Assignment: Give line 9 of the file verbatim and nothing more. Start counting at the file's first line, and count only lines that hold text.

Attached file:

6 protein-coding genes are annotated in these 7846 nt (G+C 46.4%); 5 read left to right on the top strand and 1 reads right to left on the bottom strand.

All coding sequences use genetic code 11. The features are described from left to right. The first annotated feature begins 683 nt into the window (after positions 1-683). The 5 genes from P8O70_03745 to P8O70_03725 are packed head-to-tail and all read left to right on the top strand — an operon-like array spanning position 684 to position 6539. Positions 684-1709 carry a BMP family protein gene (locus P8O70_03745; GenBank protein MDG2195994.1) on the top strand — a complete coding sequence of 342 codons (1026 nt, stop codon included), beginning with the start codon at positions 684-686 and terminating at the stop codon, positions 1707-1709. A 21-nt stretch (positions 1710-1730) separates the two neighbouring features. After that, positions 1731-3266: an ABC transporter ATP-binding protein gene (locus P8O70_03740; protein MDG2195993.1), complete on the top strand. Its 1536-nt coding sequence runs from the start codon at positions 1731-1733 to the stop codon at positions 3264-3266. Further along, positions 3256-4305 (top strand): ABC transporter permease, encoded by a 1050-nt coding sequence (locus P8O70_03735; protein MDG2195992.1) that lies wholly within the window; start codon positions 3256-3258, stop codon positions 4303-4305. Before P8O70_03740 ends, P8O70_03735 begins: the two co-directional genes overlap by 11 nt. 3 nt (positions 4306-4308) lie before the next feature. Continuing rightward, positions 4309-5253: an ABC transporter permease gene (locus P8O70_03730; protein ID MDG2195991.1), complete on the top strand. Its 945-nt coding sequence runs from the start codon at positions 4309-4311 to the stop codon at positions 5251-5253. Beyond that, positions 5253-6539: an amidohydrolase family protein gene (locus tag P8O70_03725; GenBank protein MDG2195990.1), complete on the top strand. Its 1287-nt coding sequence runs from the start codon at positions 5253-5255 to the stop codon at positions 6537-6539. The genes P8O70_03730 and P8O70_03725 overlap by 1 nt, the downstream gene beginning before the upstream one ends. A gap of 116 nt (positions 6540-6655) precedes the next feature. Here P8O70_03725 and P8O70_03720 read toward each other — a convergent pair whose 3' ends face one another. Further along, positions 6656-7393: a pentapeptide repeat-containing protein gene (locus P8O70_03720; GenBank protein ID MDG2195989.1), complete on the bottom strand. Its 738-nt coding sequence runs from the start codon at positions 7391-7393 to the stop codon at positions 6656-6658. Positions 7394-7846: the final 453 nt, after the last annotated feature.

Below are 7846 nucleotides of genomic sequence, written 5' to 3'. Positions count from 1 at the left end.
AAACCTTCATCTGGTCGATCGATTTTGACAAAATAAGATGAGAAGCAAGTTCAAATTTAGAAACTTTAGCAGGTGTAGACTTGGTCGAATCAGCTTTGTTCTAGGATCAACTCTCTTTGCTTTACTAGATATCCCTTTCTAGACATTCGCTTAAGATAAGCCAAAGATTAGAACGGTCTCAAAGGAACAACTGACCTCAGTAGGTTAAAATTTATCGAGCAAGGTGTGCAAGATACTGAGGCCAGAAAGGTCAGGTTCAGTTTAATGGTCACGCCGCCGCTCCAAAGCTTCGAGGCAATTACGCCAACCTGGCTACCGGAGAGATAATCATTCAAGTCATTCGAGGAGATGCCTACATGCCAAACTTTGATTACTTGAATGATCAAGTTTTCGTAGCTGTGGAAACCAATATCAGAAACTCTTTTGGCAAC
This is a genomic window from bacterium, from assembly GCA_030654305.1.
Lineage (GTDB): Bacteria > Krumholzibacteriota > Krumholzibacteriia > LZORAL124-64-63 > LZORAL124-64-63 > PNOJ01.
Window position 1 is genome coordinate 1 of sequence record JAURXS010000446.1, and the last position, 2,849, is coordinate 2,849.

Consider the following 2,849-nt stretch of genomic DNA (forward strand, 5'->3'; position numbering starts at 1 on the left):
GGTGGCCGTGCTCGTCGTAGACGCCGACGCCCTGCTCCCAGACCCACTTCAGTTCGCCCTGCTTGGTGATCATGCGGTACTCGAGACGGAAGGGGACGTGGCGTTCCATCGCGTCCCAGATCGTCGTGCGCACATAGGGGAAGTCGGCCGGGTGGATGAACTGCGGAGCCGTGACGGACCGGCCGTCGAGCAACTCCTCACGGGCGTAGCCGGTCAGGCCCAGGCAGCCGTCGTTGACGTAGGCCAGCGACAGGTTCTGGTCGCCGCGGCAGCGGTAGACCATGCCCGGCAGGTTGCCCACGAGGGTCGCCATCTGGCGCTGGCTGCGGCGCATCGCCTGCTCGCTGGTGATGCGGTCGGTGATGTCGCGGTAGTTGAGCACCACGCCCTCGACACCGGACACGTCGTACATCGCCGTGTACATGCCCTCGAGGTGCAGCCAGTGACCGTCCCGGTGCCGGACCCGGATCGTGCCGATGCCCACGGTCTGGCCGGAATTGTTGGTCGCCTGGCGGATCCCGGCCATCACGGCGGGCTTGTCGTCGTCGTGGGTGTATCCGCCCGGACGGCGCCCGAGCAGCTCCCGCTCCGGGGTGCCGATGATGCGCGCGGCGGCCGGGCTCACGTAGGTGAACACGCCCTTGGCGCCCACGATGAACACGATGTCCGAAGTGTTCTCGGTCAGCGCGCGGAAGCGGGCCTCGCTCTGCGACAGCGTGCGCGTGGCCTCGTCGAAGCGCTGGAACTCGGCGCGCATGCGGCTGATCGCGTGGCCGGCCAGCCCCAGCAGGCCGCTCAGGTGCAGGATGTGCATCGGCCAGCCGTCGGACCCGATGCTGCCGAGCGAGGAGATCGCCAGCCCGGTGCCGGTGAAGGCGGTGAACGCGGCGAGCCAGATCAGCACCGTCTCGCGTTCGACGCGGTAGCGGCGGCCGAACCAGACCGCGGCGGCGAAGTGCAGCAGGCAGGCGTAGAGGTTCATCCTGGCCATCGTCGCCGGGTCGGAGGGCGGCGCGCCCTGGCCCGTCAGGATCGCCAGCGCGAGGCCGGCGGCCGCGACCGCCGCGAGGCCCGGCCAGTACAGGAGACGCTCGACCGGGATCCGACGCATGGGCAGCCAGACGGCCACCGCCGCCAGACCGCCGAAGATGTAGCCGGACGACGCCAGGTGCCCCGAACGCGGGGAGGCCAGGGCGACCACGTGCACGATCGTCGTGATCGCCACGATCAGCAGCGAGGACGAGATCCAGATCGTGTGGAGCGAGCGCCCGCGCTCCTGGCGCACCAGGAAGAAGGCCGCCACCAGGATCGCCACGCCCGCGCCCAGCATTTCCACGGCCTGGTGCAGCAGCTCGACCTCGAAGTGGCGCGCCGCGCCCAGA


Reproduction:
GGTGGCCGTGCTCGTCGTAGACGCCGACGCCCTGCTCCCAGACCCACTTCAGTTCGCCCTGCTTGGTGATCATGCGGTACTCGAGACGGAAGGGGACGTGGCGTTCCATCGCGTCCCAGATCGTCGTGCGCACATAGGGGAAGTCGGCCGGGTGGATGAACTGCGGAGCCGTGACGGACCGGCCGTCGAGCAACTCCTCACGGGCGTAGCCGGTCAGGCCCAGGCAGCCGTCGTTGACGTAGGCCAGCGACAGGTTCTGGTCGCCGCGGCAGCGGTAGACCATGCCCGGCAGGTTGCCCACGAGGGTCGCCATCTGGCGCTGGCTGCGGCGCATCGCCTGCTCGCTGGTGATGCGGTCGGTGATGTCGCGGTAGTTGAGCACCACGCCCTCGACACCGGACACGTCGTACATCGCCGTGTACATGCCCTCGAGGTGCAGCCAGTGACCGTCCCGGTGCCGGACCCGGATCGTGCCGATGCCCACGGTCTGGCCGGAATTGTTGGTCGCCTGGCGGATCCCGGCCATCACGGCGGGCTTGTCGTCGTCGTGGGTGTATCCGCCCGGACGGCGCCCGAGCAGCTCCCGCTCCGGGGTGCCGATGATGCGCGCGGCGGCCGGGCTCACGTAGGTGAACACGCCCTTGGCGCCCACGATGAACACGATGTCCGAAGTGTTCTCGGTCAGCGCGCGGAAGCGGGCCTCGCTCTGCGACAGCGTGCGCGTGGCCTCGTCGAAGCGCTGGAACTCGGCGCGCATGCGGCTGATCGCGTGGCCGGCCAGCCCCAGCAGGCCGCTCAGGTGCAGGATGTGCATCGGCCAGCCGTCGGACCCGATGCTGCCGAGCGAGGAGATCGCCAGCCCGGTGCCGGTGAAGGCGGTGAACGCGGCGAGCCAGATCAGCACCGTCTCGCGTTCGACGCGGTAGCGGCGGCCGAACCAGACCGCGGCGGCGAAGTGCAGCAGGCAGGCGTAGAGGTTCATCCTGGCCATCGTCGCCGGGTCGGAGGGCGGCGCGCCCTGGCCCGTCAGGATCGCCAGCGCGAGGCCGGCGGCCGCGACCGCCGCGAGGCCCGGCCAGTACAGGAGACGCTCGACCGGGATCCGACGCATGGGCAGCCAGACGGCCACCGCCGCCAGACCGCCGAAGATGTAGCCGGACGACGCCAGGTGCCCCGAACGCGGGGAGGCCAGGGCGACCACGTGCACGATCGTCGTGATCGCCACGATCAGCAGCGAGGACGAGATCCAGATCGTGTGGAGCGAGCGCCCGCGCTCCTGGCGCACCAGGAAGAAGGCCGCCACCAGGATCGCCACGCCCGCGCCCAGCATTTCCACGGCCTGGTGCAGCAGCTCGACCTCGAAGTGGCGCGCCGCGCCCAGA